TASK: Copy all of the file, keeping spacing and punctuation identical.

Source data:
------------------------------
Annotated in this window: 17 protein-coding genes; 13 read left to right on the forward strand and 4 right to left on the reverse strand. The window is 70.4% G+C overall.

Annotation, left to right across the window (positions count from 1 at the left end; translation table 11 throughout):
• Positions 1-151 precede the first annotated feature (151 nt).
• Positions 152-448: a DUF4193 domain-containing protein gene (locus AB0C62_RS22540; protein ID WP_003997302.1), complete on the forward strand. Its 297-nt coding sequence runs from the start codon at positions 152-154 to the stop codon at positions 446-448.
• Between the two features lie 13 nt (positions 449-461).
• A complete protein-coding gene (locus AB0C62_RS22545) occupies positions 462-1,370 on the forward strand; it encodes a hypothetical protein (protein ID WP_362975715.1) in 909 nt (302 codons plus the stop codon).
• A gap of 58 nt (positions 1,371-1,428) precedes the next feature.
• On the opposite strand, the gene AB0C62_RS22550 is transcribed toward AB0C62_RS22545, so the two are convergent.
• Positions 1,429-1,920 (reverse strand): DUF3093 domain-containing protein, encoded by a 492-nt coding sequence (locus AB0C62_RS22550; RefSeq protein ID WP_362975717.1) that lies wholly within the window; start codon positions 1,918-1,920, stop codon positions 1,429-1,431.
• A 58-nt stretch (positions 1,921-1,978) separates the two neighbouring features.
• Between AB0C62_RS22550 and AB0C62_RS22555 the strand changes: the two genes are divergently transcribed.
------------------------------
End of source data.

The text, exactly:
Annotated in this window: 17 protein-coding genes; 13 read left to right on the forward strand and 4 right to left on the reverse strand. The window is 70.4% G+C overall.

Annotation, left to right across the window (positions count from 1 at the left end; translation table 11 throughout):
• Positions 1-151 precede the first annotated feature (151 nt).
• Positions 152-448: a DUF4193 domain-containing protein gene (locus AB0C62_RS22540; protein ID WP_003997302.1), complete on the forward strand. Its 297-nt coding sequence runs from the start codon at positions 152-154 to the stop codon at positions 446-448.
• Between the two features lie 13 nt (positions 449-461).
• A complete protein-coding gene (locus AB0C62_RS22545) occupies positions 462-1,370 on the forward strand; it encodes a hypothetical protein (protein ID WP_362975715.1) in 909 nt (302 codons plus the stop codon).
• A gap of 58 nt (positions 1,371-1,428) precedes the next feature.
• On the opposite strand, the gene AB0C62_RS22550 is transcribed toward AB0C62_RS22545, so the two are convergent.
• Positions 1,429-1,920 (reverse strand): DUF3093 domain-containing protein, encoded by a 492-nt coding sequence (locus AB0C62_RS22550; RefSeq protein ID WP_362975717.1) that lies wholly within the window; start codon positions 1,918-1,920, stop codon positions 1,429-1,431.
• A 58-nt stretch (positions 1,921-1,978) separates the two neighbouring features.
• Between AB0C62_RS22550 and AB0C62_RS22555 the strand changes: the two genes are divergently transcribed.